Browsing by Author "Röchow, Eike T."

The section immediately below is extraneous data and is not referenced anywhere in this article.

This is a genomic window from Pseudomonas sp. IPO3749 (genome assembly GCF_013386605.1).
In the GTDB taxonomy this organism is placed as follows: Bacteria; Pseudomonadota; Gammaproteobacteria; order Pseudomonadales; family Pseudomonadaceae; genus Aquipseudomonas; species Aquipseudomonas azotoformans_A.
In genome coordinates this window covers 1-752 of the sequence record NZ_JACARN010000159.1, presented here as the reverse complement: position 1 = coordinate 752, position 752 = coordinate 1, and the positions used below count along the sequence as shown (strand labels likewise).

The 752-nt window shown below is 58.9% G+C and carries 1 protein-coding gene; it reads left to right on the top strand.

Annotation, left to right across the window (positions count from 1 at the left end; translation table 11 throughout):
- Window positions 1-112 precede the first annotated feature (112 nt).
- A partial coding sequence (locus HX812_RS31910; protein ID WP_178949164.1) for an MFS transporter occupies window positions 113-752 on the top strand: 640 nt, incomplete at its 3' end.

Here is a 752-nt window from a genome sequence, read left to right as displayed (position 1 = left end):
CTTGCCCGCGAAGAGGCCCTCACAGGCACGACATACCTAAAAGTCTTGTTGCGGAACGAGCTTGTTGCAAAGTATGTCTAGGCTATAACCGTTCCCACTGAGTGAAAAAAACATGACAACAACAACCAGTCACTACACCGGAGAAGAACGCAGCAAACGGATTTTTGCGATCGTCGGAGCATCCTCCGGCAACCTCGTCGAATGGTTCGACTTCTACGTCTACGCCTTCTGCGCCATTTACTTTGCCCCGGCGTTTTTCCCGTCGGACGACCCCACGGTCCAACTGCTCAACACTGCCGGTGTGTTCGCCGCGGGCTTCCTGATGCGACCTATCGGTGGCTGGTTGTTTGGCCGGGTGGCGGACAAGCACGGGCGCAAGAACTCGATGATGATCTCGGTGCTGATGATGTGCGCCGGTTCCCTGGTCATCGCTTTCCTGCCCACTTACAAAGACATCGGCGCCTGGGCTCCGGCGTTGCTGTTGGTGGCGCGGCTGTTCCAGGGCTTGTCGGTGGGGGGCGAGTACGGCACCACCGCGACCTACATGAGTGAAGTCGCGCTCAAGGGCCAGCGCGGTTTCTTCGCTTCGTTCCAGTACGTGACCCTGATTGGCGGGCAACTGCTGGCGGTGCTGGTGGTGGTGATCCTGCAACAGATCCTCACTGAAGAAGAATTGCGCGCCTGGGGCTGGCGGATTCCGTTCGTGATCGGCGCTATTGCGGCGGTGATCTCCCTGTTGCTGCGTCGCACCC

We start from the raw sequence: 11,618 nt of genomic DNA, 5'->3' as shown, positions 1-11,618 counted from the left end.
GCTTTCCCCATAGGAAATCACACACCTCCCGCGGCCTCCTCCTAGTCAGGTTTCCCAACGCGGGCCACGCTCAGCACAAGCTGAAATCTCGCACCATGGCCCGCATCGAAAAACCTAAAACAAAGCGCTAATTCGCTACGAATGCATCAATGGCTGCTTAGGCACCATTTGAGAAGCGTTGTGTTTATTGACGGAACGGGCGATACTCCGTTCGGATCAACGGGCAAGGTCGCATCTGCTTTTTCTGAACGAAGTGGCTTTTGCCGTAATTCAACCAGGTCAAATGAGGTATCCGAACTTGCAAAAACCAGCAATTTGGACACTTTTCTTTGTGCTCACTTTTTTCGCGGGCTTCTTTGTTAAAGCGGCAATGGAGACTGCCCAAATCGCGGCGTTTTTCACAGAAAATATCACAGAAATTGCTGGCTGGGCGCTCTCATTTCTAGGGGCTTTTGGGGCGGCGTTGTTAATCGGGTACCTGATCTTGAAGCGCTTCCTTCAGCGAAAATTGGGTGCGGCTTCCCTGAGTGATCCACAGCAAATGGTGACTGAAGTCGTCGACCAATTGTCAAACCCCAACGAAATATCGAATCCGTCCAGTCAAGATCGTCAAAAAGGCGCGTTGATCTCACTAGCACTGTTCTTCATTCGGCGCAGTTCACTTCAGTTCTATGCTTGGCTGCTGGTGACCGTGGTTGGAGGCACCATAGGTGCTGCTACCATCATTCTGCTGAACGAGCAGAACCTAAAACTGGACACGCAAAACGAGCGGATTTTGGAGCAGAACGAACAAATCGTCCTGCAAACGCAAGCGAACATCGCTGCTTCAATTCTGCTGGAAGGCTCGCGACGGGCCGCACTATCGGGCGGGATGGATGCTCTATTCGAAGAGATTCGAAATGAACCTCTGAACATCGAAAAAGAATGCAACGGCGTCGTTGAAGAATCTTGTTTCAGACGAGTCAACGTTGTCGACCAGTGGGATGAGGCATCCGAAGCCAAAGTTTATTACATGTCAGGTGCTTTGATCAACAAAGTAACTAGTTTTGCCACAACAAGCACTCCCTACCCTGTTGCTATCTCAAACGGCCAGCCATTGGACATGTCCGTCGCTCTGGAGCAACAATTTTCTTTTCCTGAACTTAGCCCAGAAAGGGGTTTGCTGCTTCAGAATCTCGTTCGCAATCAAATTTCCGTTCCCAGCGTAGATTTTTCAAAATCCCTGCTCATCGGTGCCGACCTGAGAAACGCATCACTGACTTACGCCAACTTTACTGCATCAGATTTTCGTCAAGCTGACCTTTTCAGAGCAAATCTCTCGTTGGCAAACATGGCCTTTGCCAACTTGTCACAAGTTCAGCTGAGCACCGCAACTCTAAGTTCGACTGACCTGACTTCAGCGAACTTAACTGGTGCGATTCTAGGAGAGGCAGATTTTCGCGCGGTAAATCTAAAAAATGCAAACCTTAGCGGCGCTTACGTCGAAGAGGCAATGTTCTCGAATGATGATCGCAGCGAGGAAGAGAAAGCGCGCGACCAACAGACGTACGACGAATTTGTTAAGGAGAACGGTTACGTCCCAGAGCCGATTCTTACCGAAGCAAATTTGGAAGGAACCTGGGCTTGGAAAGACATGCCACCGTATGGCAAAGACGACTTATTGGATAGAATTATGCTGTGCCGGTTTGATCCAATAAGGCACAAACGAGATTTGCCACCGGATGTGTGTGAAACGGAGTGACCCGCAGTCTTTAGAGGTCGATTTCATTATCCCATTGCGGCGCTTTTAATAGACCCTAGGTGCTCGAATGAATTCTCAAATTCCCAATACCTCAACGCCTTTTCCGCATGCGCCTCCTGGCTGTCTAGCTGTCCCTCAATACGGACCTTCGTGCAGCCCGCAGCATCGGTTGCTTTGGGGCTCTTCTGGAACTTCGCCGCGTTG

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- ItemIn situ preparation of crosslinked polymer electrolytes for lithium ion batteries(Basel : MDPI, 2020) Röchow, Eike T.; Coeler, Matthias; Pospiech, Doris; Kobsch, Oliver; Mechtaeva, Elizaveta; Vogel, Roland; Voit, Brigitte; Nikolowski, Kristian; Wolter, MareikeSolid polymer electrolytes for bipolar lithium ion batteries requiring electrochemical stability of 4.5 V vs. Li/Li+ are presented. Thus, imidazolium-containing poly(ionic liquid) (PIL) networks were prepared by crosslinking UV-photopolymerization in an in situ approach (i.e., to allow preparation directly on the electrodes used). The crosslinks in the network improve the mechanical stability of the samples, as indicated by the free-standing nature of the materials and temperature-dependent rheology measurements. The averaged mesh size calculated from rheologoical measurements varied between 1.66 nm with 10 mol% crosslinker and 4.35 nm without crosslinker. The chemical structure of the ionic liquid (IL) monomers in the network was varied to achieve the highest possible ionic conductivity. The systematic variation in three series with a number of new IL monomers offers a direct comparison of samples obtained under comparable conditions. The ionic conductivity of generation II and III PIL networks was improved by three orders of magnitude, to the range of 7.1 × 10−6 S·cm−1 at 20 °C and 2.3 × 10−4 S·cm−1 at 80 °C, compared to known poly(vinylimidazolium·TFSI) materials (generation I). The transition from linear homopolymers to networks reduces the ionic conductivity by about one order of magnitude, but allows free-standing films instead of sticky materials. The PIL networks have a much higher voltage stability than PEO with the same amount and type of conducting salt, lithium bis(trifluoromethane sulfonyl)imide (LiTFSI). GII-PIL networks are electrochemically stable up to a potential of 4.7 V vs. Li/Li+, which is crucial for a potential application as a solid electrolyte. Cycling (cyclovoltammetry and lithium plating-stripping) experiments revealed that it is possible to conduct lithium ions through the GII-polymer networks at low currents. We concluded that the synthesized PIL networks represent suitable candidates for solid-state electrolytes in lithium ion batteries or solid-state batteries.